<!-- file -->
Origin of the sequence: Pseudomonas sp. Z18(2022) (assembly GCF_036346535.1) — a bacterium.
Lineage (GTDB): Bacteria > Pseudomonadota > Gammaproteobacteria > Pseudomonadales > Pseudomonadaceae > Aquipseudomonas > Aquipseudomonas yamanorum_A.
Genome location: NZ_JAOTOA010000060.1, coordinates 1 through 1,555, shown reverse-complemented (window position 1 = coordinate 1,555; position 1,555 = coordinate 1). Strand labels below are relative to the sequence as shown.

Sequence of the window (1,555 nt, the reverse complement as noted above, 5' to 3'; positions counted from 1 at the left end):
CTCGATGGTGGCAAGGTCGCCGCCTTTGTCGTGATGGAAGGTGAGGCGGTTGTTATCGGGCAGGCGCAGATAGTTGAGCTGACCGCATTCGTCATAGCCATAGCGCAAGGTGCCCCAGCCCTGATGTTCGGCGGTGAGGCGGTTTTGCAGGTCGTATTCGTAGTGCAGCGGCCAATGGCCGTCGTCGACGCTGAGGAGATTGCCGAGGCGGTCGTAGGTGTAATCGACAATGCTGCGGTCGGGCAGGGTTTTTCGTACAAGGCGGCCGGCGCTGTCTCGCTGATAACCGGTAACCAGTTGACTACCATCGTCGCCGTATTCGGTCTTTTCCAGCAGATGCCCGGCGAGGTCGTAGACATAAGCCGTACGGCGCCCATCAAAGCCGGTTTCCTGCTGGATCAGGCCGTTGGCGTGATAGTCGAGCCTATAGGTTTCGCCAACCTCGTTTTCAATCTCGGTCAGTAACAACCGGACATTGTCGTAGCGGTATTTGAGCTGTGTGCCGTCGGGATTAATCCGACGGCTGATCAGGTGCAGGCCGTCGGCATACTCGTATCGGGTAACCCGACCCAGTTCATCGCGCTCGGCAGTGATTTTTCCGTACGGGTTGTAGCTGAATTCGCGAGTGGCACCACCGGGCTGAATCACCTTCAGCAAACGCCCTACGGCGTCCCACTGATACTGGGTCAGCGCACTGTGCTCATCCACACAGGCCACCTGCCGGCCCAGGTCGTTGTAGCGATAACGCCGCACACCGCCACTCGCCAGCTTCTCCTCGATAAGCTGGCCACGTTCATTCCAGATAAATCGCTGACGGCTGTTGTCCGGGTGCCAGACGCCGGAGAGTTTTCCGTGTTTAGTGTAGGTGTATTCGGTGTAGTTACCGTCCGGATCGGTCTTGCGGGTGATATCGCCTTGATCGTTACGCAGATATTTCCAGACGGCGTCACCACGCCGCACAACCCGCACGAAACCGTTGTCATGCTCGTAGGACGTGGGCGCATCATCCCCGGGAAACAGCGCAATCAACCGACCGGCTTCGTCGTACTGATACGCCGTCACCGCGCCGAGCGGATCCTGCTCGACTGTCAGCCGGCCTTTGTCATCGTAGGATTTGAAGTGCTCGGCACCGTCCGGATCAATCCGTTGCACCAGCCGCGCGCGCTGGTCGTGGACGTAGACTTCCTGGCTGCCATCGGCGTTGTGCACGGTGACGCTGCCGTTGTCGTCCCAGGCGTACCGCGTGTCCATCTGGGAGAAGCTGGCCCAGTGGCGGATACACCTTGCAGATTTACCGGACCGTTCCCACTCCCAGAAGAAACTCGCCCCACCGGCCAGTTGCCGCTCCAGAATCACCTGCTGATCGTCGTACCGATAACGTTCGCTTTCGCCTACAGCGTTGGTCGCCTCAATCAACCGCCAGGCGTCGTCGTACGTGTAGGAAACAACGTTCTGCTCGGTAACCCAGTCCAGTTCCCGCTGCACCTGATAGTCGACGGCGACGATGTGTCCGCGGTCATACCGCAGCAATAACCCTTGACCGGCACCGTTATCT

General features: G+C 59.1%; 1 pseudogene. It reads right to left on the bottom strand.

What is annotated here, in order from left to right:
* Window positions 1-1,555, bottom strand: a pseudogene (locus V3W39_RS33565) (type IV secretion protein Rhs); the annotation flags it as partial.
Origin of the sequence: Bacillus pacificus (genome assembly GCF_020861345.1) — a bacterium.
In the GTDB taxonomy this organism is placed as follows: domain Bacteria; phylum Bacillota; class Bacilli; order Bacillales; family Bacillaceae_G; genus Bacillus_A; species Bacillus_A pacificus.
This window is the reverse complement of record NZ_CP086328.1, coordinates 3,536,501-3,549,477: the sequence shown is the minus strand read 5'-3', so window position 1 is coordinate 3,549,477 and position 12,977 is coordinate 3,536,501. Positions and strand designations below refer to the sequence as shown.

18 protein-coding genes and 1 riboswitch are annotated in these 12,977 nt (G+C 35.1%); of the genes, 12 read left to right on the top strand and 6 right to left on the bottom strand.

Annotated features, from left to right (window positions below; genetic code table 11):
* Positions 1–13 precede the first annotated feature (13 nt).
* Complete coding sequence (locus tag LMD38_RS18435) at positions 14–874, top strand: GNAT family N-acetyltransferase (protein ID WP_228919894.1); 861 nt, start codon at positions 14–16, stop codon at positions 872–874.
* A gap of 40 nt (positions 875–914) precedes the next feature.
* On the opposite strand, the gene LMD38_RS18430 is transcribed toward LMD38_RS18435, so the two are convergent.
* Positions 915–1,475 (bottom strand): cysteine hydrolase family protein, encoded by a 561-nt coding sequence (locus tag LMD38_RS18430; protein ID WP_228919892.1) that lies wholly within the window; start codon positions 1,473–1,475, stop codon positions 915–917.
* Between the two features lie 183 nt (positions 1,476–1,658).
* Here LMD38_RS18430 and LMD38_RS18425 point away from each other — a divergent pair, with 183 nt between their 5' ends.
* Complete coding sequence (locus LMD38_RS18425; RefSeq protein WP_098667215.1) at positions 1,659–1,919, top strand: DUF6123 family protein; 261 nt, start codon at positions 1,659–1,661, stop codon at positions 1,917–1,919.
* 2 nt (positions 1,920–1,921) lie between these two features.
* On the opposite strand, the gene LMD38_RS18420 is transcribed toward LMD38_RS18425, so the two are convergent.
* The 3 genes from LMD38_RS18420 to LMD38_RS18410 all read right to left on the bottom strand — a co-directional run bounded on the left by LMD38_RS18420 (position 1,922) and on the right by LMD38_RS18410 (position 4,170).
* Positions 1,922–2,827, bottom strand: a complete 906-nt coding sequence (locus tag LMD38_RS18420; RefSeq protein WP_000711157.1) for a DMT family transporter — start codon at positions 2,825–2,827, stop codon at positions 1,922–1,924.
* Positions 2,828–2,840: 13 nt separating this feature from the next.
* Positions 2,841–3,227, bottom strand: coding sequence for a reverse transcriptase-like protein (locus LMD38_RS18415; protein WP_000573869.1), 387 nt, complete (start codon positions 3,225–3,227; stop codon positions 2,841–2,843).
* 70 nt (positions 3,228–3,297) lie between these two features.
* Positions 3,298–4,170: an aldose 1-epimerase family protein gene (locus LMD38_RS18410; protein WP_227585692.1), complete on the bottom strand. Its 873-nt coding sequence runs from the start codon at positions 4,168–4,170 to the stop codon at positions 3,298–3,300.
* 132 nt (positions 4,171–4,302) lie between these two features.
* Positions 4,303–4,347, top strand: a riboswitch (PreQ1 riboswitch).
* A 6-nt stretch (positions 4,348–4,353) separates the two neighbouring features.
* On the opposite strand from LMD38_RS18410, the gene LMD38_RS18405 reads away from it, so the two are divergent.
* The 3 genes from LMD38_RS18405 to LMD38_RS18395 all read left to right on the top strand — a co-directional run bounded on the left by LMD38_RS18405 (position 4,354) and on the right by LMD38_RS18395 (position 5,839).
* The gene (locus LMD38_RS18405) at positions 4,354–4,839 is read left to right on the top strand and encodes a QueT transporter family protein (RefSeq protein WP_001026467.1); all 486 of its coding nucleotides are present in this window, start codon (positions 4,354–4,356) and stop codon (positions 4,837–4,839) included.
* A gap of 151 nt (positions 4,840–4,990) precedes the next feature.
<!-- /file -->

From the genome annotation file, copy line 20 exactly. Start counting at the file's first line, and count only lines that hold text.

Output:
* Here LMD38_RS18430 and LMD38_RS18425 point away from each other — a divergent pair, with 183 nt between their 5' ends.